} while(start + (heatingTimeUs*1000) >= end);
                                        
    }
}

It was not very easy to determine correctly these delays, and finally some picture condition still makes the printer not behave correctly.

For the next step, I cabled one of the step motor driving line on an input of the raspberry pi. I had some doubt about the ability of Java to handle interrupt at about 200Hz. But not at all, thanks to the nice Pi4J library, every transition result to an event, makes easy to count the printed number of line.

if (lineSent > 50) {  //start to fill the buffer with 50 lines
    int i=0;
    while ( (lineSent - linePrinted.get()) > 80 && i < 20) {
    // if we sent more than 80 lines in advance, wait a millisecond...
        try { 
            sleep(1);       
            i++;
         } catch (InterruptedException e) {   }
    }
}

With this method I could experiment more easily the printer parameters. I found for the moment these parameter gives reasonably good results:

Setting Control Parameter Command: ( ESC 7 n1 n2 n3 )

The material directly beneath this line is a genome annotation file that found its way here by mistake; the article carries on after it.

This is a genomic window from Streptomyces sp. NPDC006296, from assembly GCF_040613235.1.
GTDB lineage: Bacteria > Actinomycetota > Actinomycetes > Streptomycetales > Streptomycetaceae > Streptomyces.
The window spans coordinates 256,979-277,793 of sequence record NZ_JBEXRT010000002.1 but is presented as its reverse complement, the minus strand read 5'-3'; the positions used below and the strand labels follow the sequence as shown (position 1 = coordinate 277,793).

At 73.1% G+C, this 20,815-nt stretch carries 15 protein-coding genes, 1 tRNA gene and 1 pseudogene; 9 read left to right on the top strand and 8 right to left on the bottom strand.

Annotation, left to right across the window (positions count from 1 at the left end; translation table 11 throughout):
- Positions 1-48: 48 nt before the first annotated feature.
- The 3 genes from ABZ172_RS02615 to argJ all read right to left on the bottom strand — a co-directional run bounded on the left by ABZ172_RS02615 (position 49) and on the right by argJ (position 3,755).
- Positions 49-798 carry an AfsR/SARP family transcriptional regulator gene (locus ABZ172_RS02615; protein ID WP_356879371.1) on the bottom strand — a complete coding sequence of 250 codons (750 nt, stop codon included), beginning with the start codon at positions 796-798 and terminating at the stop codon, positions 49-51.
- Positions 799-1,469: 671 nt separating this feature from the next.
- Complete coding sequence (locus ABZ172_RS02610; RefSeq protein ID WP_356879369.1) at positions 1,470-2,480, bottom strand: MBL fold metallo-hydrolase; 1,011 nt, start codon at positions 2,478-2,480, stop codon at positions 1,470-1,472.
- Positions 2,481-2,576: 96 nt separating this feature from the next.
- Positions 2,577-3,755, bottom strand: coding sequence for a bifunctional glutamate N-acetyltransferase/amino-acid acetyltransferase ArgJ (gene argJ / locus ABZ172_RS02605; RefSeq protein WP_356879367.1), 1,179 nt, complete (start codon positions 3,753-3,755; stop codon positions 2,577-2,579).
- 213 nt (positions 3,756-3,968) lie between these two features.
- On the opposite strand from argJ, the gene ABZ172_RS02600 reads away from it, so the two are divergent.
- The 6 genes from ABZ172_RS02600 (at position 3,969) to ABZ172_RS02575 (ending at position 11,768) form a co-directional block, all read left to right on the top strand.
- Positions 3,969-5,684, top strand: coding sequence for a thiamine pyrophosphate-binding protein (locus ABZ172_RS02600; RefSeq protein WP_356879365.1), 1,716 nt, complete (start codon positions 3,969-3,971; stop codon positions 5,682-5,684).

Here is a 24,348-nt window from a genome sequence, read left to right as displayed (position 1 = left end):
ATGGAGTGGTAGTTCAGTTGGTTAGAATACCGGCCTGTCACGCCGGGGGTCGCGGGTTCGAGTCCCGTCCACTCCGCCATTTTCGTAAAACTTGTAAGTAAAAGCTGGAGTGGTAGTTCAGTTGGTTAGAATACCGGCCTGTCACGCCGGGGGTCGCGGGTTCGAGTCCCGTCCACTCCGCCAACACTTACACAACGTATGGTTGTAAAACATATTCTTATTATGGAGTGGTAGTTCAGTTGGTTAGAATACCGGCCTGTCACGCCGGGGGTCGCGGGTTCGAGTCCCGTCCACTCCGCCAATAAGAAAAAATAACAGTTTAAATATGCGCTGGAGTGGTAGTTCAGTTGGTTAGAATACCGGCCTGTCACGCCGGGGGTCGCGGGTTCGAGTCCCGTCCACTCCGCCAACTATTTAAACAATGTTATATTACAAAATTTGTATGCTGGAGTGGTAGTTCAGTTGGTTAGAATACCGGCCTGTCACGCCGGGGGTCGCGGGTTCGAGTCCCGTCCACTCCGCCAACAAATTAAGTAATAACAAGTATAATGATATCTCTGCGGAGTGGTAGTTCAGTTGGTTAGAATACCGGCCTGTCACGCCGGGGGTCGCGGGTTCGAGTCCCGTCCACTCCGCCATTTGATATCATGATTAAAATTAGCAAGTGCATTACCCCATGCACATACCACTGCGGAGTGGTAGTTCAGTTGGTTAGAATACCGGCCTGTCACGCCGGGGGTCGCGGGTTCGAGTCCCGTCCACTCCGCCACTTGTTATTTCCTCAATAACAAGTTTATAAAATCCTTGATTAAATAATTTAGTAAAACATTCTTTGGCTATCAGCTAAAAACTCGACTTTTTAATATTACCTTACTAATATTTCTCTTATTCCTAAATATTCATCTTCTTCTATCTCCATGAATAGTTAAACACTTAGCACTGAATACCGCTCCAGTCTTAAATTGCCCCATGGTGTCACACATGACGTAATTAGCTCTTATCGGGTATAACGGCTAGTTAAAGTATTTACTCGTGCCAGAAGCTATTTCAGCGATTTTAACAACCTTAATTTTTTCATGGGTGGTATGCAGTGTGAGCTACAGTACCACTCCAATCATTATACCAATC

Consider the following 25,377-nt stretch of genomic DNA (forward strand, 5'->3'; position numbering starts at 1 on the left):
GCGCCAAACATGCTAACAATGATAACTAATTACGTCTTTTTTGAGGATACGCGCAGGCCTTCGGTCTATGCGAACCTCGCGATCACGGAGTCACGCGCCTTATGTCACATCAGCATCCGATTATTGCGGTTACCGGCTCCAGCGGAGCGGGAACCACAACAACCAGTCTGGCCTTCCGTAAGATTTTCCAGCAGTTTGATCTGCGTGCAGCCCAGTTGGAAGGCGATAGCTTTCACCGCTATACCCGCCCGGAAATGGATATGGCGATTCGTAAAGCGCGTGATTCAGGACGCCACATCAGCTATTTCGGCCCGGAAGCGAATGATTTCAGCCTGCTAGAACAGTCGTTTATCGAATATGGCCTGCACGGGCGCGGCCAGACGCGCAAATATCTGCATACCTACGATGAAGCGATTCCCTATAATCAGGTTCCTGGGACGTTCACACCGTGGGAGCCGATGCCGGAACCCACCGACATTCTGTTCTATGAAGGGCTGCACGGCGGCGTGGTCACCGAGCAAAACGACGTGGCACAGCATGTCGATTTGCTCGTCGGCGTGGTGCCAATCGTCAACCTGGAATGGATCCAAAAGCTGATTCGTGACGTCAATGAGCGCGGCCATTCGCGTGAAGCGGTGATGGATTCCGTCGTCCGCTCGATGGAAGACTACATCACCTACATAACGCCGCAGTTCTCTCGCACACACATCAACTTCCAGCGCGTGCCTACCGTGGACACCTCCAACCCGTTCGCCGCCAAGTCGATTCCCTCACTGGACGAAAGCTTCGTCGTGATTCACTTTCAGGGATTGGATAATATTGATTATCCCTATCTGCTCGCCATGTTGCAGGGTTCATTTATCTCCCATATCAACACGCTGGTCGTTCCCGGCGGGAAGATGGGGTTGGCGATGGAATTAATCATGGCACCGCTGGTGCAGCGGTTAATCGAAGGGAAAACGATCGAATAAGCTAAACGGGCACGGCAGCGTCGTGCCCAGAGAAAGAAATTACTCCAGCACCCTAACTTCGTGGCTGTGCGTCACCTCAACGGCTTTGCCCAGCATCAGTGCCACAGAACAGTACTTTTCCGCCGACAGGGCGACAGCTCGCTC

heatingMaxDot = 11; ((11+1) *8) = 96 dots, so max 4 heats for a black 384 dots line
heatTime = 70;
heatInterval = 250;

Set printing density: (DC2 # n) I didn't see clearly differences when I change these parameter (??!)
printDensity
= 0;
printBreakTime = 0;

Listen for new file in a folder:

As the Bluetooth transfer is done in the background, we have to observe the destination folder, and process new images. Java implements some strategies for that with WatchService on files. I took the examples on Oracle :

try {
    watcher = FileSystems.getDefault().newWatchService();
} catch (IOException e1) {
     e1.printStackTrace();
}

Path dir = Paths.get("/home/pi/project/piprint/");

try {
    key = dir.register(watcher, ENTRY_CREATE, ENTRY_MODIFY);
} catch (IOException e) {
    e.printStackTrace();
}

WatchKey akey;
for(;;) {
    try {
        akey = watcher.take();
        for (WatchEvent<?> event: key.pollEvents()) {
            @SuppressWarnings("unchecked")
            WatchEvent<Path> ev = (WatchEvent<Path>)event;
            fileToPrint = ev.context().toString();
            screen.display(fileToPrint);
        }
        akey.reset();
    } catch (InterruptedException x) {
        return;
    }
}
And here I faced another problem. When a file is transmitted, the Obex system on the background start by create the file, and then, during transfer, re-open the file, save what we already received, and close it. It redo that until the transfer is finished. That means we received event even if the transfer is not finished. That's why I choose to have a button to launch the printing. I have to find a way to detect when the transfer is finished to print the file automatically.